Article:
One month after public meeting in Sydney, communication with physicians remains poor
SYDNEY RIVER, NS – Today marks one month since 1,000 people gathered for a public meeting in Sydney to discuss the doctor shortage crisis.
PC MLA Alfie MacLeod is concerned that despite more and more doctors coming forward with issues, doctors continue to be ignored by Health Minister Leo Glavine.
“Doctors in this province are hardworking and always looking for ways to improve the delivery of health care to their patients,” says MacLeod. “This government repeatedly ignores or flatly rejects their ideas out of hand. What kind of relationship are they creating?”
In June, Minister Glavine said that he and the Health Department need to improve communications between doctors and the Nova Scotia Health Authority leadership.
Dr. Jeanne Ferguson in Cape Breton said it best: “Our physicians are demoralized.” Nearly a month later, doctors are still frustrated and at the end of their ropes.
“We’ve certainly witnessed these consequences in Cape Breton, but now you can see the effect it’s having in every corner of the province,” says MacLeod. “We’re in the midst of a crisis in this province and Minister Glavine refuses to listen to the people on the frontlines. His refusal to even listen to them erodes hope by the day.”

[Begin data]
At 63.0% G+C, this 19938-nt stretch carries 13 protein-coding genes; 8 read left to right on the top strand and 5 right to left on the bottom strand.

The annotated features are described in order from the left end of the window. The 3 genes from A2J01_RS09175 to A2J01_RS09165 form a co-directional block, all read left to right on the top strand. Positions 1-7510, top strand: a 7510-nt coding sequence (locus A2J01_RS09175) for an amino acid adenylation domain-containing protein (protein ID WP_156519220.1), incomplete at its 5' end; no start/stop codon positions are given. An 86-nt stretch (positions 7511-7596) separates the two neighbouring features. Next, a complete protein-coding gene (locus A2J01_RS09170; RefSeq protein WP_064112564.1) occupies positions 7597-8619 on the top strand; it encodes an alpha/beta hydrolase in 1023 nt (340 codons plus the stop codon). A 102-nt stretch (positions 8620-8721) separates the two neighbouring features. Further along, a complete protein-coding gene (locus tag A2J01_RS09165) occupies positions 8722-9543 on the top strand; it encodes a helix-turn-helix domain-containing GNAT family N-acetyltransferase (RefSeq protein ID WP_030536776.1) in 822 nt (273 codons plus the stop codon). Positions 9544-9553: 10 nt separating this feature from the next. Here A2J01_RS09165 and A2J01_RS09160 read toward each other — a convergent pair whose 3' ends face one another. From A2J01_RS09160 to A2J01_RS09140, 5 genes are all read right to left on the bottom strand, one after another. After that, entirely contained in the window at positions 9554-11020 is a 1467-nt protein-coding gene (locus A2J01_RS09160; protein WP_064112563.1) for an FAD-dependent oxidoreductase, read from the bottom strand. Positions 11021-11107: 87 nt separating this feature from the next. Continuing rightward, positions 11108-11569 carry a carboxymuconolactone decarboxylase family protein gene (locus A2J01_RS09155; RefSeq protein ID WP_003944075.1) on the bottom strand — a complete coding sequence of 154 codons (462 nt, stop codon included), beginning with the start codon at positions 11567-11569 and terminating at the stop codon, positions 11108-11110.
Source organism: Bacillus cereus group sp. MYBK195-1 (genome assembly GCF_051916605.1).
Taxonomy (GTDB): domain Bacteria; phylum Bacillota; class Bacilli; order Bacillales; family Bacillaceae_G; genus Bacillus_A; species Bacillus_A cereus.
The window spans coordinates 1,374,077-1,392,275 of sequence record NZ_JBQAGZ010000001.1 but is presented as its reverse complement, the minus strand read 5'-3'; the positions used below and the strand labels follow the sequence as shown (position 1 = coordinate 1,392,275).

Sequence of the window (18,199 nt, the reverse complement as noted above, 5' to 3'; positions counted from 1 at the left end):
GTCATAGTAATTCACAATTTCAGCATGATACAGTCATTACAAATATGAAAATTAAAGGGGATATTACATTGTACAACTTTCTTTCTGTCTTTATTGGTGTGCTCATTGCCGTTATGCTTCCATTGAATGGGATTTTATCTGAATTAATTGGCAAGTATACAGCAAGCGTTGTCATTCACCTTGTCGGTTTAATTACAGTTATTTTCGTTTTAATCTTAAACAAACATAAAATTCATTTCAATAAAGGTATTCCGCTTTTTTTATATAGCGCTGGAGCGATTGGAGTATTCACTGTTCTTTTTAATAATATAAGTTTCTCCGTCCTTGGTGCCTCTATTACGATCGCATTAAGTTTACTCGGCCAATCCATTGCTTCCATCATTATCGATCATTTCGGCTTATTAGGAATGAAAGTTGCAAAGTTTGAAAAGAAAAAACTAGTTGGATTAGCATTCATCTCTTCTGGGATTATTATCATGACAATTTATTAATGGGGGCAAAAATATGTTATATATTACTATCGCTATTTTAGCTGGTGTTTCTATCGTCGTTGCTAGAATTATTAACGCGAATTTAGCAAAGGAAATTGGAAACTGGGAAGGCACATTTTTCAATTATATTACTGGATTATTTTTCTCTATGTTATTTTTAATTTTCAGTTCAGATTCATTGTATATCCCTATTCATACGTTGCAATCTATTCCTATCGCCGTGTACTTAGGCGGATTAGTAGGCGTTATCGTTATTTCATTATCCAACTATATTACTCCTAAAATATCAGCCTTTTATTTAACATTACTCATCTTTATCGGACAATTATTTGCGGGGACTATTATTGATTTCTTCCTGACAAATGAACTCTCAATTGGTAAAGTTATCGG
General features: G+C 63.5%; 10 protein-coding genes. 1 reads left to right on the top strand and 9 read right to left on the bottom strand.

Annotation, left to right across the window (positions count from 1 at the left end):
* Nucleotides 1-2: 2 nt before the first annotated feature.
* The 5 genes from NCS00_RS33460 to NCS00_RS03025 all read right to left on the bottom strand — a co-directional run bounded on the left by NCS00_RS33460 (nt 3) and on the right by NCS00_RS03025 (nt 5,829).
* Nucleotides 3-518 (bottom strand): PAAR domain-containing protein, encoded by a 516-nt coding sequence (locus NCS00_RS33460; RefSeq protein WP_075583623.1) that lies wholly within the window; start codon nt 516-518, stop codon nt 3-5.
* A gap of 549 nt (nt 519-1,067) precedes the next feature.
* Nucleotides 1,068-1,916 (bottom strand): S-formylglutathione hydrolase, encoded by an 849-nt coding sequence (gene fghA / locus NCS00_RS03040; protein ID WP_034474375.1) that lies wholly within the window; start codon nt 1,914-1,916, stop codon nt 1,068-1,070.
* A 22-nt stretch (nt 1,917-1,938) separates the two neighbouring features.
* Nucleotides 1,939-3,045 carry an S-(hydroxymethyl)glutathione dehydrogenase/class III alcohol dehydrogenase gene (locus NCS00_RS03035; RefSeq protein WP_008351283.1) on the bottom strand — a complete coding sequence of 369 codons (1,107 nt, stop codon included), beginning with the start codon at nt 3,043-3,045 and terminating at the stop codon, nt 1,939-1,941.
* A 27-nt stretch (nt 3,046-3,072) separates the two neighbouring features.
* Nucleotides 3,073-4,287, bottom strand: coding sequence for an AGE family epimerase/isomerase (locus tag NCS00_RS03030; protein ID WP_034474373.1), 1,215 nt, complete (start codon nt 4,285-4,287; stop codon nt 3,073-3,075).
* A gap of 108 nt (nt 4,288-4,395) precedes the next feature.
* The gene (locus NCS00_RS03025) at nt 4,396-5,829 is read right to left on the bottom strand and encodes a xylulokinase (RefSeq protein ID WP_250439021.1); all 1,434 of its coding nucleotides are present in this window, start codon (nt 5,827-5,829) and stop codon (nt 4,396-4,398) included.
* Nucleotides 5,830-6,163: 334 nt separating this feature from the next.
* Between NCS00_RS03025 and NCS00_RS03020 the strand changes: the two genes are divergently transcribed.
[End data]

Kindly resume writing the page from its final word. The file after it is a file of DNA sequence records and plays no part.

Palliative-care doctor Bob Martel recently announced he would no longer be providing acute palliative care services for the Strait-Richmond area while Dr. Ajantha Jayabarathan today wrote that poor communication continues to be a major obstacle to addressing the problems doctors and patients face.
“We’re hearing this story again and again,” says MacLeod. “A doctor comes forward with an idea based on their years of experience only to have it flatly rejected. The Liberal Government continues to promise solutions while doing absolutely nothing to actually solve the problems. And how can anything change when doctors are treated with such disrespect?”
Faced with a rising tide of frustration in Cape Breton, the Health Minister announced yet another impending proposal that would see locum doctors travel to different locations as needed. It’s unknown if doctors were consulted, if potential doctors would be willing to take on these positions, or where the medical records for these patients would be maintained.
“Minister Glavine may be content to lurch from one health crisis to the next, but Nova Scotians have had enough. How will this get a doctor for every Nova Scotian, like Premier McNeil promised? When will he start listening to health care professionals?”